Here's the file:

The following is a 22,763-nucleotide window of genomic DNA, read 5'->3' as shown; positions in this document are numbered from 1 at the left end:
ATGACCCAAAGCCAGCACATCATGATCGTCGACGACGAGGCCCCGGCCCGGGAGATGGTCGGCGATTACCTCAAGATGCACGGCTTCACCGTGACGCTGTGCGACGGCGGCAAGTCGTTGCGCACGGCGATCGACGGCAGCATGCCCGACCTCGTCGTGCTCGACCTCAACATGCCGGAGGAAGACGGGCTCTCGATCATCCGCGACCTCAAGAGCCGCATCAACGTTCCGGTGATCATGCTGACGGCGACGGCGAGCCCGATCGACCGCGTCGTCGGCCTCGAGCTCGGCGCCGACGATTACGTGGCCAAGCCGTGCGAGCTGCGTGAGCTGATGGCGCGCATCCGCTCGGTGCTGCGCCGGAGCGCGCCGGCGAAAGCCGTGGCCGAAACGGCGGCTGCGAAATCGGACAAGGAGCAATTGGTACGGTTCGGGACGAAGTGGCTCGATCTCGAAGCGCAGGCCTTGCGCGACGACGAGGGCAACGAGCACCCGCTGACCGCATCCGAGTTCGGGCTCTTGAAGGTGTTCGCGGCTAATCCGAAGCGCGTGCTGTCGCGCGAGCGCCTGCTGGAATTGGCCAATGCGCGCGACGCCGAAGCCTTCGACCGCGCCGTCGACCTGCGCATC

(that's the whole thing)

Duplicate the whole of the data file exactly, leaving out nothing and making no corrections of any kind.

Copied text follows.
The following is a 22,763-nucleotide window of genomic DNA, read 5'->3' as shown; positions in this document are numbered from 1 at the left end:
ATGACCCAAAGCCAGCACATCATGATCGTCGACGACGAGGCCCCGGCCCGGGAGATGGTCGGCGATTACCTCAAGATGCACGGCTTCACCGTGACGCTGTGCGACGGCGGCAAGTCGTTGCGCACGGCGATCGACGGCAGCATGCCCGACCTCGTCGTGCTCGACCTCAACATGCCGGAGGAAGACGGGCTCTCGATCATCCGCGACCTCAAGAGCCGCATCAACGTTCCGGTGATCATGCTGACGGCGACGGCGAGCCCGATCGACCGCGTCGTCGGCCTCGAGCTCGGCGCCGACGATTACGTGGCCAAGCCGTGCGAGCTGCGTGAGCTGATGGCGCGCATCCGCTCGGTGCTGCGCCGGAGCGCGCCGGCGAAAGCCGTGGCCGAAACGGCGGCTGCGAAATCGGACAAGGAGCAATTGGTACGGTTCGGGACGAAGTGGCTCGATCTCGAAGCGCAGGCCTTGCGCGACGACGAGGGCAACGAGCACCCGCTGACCGCATCCGAGTTCGGGCTCTTGAAGGTGTTCGCGGCTAATCCGAAGCGCGTGCTGTCGCGCGAGCGCCTGCTGGAATTGGCCAATGCGCGCGACGCCGAAGCCTTCGACCGCGCCGTCGACCTGCGCATC